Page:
Strategic Directions: 2017-2022

Our Mission

The 21st century liberal arts library is a teaching organization that collaborates with faculty to prepare students for life-long learning.

Strategic Goals

Curricular Integration and Participation

Expand library participation in the curriculum and in developing student learning outcomes across the disciplines.

A Space Designed for Learning

Revitalize Leyburn’s lower levels, Telford and Special Collections to offer modern learning spaces that facilitate creativity and collaboration.

Optimizing a Unifed Print-Digital Collection

Develop digital and print collections to support the curriculum, independent learning, and faculty research.

Professional Development and Staffing

Expand staff opportunities for professional development, increase support for research and scholarship, and create much-needed staffing positions.

Students Studying in the Library

As it works to meet the needs of an increasingly diverse and engaged university community, the library prioritizes curriculum development and the creation of community learning spaces that establish a welcoming environment for creativity, learning, and research. To foster this intellectual and creative community, the library plans to reduce the collection footprint and instead develop a unifed digital and print collection that makes room for modernized study spaces, classrooms, computer labs, multimedia editing facilities and offices.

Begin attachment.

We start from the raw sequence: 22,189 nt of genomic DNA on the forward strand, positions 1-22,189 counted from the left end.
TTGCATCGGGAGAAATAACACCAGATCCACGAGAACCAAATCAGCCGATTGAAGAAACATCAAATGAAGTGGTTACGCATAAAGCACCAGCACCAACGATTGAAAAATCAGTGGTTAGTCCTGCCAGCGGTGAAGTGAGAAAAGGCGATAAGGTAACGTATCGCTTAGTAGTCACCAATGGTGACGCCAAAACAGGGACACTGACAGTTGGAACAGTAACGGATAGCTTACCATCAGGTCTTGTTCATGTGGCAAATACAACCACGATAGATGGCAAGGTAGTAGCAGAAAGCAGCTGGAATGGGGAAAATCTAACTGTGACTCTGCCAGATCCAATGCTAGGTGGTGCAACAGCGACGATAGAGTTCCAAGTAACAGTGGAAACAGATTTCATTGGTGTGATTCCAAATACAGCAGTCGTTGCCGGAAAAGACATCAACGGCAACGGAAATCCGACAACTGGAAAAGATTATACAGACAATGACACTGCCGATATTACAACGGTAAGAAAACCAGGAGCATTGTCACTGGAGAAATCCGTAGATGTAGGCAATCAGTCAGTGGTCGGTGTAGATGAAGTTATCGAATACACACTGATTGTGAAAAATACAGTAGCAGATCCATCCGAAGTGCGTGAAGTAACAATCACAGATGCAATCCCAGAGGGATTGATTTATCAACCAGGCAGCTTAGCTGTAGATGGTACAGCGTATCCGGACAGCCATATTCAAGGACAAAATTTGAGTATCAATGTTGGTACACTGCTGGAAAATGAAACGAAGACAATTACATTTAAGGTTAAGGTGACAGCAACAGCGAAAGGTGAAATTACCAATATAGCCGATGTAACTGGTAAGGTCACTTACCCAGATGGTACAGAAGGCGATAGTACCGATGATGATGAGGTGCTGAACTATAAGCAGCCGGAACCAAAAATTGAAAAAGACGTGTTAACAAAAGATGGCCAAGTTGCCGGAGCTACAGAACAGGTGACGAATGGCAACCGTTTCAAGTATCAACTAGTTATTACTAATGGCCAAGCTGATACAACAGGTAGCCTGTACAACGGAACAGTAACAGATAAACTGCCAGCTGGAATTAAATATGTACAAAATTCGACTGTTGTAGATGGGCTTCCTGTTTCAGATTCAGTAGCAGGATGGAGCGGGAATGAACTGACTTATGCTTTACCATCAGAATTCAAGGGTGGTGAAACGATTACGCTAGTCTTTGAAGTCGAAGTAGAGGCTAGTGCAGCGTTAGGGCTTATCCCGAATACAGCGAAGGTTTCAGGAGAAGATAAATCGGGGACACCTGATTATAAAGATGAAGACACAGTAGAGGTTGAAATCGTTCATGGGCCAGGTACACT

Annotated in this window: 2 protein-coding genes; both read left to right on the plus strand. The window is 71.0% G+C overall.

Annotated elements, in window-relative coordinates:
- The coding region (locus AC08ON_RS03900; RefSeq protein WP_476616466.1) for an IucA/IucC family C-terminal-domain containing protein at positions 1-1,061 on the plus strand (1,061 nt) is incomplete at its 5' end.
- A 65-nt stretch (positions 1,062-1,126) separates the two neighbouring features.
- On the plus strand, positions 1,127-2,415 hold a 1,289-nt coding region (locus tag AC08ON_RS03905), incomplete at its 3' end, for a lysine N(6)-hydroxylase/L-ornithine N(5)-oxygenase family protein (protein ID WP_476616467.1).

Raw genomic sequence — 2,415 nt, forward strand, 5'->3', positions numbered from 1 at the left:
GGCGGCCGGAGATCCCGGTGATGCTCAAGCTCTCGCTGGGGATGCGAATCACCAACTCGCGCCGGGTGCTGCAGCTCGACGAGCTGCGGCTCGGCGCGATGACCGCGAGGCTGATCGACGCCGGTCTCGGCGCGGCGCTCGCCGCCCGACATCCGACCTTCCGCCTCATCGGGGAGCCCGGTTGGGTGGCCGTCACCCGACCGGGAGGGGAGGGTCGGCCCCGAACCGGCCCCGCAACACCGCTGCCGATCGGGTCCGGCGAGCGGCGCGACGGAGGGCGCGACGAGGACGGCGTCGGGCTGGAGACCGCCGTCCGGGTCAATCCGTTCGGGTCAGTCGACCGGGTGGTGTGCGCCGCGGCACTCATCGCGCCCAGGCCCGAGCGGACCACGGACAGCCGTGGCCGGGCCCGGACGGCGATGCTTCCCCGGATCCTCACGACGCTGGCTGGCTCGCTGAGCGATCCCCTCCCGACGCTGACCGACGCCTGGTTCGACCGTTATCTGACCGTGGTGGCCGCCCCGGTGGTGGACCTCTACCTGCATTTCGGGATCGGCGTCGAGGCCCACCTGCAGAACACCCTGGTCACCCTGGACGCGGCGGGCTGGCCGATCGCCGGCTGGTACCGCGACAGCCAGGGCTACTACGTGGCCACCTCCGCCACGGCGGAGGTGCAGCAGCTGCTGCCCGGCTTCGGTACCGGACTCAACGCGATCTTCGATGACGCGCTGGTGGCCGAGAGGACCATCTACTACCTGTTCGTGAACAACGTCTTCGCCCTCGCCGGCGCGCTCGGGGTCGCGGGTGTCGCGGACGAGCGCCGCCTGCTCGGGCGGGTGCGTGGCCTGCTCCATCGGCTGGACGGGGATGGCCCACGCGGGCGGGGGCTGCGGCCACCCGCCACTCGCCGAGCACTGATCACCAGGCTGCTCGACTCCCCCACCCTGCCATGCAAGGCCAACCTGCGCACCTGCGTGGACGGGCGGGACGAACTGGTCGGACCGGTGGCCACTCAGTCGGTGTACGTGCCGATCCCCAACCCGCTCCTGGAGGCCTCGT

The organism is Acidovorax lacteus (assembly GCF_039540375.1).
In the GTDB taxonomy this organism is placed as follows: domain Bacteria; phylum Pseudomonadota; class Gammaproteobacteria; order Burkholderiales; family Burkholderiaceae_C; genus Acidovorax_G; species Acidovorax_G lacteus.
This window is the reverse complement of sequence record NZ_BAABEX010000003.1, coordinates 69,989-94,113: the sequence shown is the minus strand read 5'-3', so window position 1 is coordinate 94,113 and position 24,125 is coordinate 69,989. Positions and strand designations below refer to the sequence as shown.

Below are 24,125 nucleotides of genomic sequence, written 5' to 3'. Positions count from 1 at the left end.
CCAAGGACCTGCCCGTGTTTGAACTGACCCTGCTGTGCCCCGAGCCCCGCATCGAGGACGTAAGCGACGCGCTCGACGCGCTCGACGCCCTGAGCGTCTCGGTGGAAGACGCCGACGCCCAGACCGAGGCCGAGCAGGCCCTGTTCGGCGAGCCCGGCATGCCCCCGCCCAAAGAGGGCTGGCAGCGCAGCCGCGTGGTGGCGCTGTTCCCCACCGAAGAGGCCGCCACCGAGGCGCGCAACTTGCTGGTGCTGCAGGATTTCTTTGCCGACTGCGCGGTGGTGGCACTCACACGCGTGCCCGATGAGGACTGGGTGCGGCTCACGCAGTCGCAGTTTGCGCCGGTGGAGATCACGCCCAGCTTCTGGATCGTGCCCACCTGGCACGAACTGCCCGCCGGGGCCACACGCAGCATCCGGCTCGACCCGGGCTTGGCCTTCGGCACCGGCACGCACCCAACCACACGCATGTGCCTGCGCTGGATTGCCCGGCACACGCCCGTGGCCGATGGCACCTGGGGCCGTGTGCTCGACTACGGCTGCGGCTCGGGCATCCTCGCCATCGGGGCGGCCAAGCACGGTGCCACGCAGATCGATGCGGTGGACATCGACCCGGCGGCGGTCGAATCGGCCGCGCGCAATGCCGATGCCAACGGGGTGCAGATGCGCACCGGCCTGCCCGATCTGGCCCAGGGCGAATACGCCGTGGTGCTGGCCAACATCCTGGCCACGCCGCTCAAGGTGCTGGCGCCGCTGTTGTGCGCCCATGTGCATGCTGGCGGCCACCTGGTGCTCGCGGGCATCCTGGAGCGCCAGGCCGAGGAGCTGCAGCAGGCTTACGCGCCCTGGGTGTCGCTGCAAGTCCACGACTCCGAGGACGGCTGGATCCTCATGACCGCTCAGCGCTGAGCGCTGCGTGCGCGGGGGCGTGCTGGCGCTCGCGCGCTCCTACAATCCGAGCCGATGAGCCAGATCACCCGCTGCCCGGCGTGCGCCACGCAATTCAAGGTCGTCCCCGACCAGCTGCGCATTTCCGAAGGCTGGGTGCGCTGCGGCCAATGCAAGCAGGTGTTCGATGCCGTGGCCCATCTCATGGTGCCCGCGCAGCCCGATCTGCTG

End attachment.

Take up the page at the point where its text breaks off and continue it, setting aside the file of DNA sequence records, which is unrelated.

The library has already begun to restructure its organization in response to the changing needs of the university community, thanks to initial funding from a 2015 Mellon Foundation grant to support the campus Digital Humanities initiative. Fully transforming the library into a collaborative space for the twenty-first century requires physical changes as well as organizational changes, so that the library’s physical spaces better accommodate student and faculty needs. This physical transformation will bring the library into line with the facilities at W&L’s peer institutions and support the university as it recruits a more diverse student body.

An author talk in the Leyburn Library Book Nook

While the library is already a central node in the campus network, in the coming years we plan to transform the library into the academic and intellectual center the university requires as it expands and changes. The library will be a primary site of support for teaching, research, and creative inquiry, with faculty and staff who make substantive contributions to the curriculum and physical spaces that accommodate the ways students work and learn in the twenty-first century.